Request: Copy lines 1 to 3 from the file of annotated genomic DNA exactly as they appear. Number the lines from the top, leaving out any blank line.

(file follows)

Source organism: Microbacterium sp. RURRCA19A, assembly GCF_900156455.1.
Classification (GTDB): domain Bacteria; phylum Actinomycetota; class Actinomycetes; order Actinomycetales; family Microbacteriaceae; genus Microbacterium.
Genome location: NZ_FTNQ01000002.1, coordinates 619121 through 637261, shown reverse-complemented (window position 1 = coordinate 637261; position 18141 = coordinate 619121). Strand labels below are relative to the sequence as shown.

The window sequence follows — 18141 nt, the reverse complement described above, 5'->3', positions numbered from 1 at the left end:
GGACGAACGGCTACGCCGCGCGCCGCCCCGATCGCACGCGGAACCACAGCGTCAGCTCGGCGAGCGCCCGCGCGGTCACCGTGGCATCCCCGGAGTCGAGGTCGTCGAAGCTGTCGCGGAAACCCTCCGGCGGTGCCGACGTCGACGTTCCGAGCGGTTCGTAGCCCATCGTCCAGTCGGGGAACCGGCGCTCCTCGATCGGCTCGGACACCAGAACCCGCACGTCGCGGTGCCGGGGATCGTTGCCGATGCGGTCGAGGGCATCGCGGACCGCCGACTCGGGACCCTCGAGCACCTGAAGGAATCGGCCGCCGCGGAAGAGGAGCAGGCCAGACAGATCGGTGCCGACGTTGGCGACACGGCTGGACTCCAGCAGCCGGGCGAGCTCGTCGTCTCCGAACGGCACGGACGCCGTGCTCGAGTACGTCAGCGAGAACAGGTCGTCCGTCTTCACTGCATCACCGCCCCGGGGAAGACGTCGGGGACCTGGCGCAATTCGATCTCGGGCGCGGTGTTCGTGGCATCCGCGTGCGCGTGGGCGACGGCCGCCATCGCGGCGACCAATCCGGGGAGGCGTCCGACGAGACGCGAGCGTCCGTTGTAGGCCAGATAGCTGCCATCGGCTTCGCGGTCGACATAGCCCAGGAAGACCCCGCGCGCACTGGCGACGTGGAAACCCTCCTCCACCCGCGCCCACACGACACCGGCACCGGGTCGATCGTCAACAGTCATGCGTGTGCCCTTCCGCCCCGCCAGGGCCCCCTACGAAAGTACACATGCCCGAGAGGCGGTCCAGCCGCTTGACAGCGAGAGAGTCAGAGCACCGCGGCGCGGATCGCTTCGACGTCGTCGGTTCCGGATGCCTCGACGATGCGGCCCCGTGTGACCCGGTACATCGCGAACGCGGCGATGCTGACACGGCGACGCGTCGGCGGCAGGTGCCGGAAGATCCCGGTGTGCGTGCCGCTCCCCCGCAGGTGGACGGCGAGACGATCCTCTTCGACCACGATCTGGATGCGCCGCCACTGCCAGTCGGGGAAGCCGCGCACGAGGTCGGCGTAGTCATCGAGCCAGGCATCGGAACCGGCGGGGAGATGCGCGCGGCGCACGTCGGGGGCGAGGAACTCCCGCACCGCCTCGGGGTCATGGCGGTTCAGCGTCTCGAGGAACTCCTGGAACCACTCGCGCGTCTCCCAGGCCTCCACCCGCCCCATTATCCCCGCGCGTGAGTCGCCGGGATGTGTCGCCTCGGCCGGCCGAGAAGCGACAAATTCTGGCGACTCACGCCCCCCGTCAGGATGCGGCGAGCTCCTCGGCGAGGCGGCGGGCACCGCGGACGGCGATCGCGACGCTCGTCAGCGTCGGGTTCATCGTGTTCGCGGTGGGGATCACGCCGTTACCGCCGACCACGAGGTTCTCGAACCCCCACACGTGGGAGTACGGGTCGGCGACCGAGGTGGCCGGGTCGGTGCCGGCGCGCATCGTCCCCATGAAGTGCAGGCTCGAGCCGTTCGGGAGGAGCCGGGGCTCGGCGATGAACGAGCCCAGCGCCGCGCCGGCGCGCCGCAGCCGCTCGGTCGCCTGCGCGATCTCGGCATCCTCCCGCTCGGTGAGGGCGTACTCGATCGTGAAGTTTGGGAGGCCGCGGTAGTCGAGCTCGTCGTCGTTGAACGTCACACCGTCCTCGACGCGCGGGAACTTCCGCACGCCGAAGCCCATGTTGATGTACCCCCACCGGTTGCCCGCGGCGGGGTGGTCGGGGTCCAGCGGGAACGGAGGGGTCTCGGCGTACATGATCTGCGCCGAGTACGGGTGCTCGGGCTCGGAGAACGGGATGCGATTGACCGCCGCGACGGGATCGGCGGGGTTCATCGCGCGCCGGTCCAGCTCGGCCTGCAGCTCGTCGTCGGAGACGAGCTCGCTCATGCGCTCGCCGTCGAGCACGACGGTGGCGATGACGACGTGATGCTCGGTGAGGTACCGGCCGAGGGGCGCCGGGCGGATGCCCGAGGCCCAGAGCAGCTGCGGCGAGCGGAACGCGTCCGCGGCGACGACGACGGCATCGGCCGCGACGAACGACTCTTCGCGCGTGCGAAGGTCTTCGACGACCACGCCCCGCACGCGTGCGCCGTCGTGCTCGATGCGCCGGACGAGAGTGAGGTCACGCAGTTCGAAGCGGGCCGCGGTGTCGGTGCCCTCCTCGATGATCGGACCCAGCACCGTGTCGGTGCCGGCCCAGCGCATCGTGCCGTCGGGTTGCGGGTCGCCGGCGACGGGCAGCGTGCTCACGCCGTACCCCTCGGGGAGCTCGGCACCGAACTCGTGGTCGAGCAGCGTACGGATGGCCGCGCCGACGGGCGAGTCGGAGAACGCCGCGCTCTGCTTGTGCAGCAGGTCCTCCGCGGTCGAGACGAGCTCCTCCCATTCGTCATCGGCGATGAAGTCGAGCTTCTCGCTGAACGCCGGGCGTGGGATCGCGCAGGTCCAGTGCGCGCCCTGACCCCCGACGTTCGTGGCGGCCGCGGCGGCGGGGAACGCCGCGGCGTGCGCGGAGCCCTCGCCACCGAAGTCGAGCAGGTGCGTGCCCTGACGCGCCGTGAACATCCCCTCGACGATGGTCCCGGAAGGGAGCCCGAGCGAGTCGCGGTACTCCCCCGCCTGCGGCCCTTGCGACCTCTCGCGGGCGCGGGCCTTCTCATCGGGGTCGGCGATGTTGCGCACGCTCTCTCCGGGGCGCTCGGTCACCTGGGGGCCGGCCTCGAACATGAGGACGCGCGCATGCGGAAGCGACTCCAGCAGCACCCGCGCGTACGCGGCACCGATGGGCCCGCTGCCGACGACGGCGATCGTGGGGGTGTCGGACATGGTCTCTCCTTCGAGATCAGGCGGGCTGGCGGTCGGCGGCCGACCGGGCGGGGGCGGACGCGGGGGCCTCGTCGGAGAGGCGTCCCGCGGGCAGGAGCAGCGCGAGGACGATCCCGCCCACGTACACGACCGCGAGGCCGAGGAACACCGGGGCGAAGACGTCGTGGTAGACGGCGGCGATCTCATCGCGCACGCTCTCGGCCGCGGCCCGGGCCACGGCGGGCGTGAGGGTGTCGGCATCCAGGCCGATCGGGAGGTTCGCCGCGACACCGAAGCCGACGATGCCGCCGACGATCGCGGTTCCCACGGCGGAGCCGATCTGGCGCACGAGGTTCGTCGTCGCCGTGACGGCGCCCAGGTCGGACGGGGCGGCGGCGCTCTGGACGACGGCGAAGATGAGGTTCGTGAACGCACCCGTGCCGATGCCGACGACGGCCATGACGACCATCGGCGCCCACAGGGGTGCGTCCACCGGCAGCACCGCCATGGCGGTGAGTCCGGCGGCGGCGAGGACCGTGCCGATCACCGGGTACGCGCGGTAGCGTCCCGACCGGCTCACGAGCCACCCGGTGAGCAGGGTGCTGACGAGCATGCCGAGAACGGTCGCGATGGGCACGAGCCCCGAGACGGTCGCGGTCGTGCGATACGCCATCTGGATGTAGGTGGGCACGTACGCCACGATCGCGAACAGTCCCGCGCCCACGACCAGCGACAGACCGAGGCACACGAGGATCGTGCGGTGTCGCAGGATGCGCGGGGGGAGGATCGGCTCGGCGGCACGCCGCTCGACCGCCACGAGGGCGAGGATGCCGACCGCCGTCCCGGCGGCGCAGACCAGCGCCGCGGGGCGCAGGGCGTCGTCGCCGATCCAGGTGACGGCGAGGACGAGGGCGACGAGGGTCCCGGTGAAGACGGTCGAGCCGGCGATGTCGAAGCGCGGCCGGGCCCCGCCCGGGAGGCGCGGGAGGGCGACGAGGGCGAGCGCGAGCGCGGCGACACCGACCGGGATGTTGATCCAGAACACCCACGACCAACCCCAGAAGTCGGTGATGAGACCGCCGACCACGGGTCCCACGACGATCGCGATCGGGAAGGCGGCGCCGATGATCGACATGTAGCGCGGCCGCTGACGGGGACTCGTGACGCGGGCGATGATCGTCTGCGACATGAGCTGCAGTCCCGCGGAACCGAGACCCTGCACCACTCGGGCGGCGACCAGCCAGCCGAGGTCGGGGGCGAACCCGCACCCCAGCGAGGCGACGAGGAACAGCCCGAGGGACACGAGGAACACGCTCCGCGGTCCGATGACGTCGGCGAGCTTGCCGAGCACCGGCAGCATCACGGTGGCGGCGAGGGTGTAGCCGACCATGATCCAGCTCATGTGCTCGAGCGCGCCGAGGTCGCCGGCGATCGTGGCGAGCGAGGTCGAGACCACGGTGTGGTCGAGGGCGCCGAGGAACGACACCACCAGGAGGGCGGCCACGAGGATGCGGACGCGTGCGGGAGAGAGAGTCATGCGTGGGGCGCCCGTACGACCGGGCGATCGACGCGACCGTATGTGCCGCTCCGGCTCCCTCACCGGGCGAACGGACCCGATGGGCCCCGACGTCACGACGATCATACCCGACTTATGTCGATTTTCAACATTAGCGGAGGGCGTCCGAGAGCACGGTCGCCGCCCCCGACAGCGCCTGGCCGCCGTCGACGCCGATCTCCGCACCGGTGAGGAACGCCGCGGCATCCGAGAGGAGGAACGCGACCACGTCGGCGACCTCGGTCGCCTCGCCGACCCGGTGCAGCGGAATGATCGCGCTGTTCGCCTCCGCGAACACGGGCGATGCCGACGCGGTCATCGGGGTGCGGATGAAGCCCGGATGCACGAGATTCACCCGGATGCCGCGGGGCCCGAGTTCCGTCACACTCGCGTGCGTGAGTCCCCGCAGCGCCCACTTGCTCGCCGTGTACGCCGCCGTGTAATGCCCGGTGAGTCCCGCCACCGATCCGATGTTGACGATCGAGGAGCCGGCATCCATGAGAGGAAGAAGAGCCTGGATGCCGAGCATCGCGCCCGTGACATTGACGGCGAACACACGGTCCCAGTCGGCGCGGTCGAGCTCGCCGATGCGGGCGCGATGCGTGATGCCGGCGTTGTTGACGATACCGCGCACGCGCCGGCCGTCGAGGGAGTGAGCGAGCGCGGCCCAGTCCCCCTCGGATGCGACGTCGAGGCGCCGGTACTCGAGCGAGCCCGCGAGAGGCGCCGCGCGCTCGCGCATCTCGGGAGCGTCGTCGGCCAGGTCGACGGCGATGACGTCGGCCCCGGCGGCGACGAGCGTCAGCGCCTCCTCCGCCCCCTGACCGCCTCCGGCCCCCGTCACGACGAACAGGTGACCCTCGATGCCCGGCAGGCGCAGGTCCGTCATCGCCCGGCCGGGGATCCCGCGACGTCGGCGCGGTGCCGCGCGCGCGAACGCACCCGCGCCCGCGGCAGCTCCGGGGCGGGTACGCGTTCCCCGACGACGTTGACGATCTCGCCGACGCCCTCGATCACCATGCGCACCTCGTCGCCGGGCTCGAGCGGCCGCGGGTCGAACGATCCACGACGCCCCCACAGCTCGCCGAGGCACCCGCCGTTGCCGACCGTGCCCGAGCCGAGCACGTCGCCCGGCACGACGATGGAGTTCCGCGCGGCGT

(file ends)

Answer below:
Source organism: Microbacterium sp. RURRCA19A, assembly GCF_900156455.1.
Classification (GTDB): domain Bacteria; phylum Actinomycetota; class Actinomycetes; order Actinomycetales; family Microbacteriaceae; genus Microbacterium.
Genome location: NZ_FTNQ01000002.1, coordinates 619121 through 637261, shown reverse-complemented (window position 1 = coordinate 637261; position 18141 = coordinate 619121). Strand labels below are relative to the sequence as shown.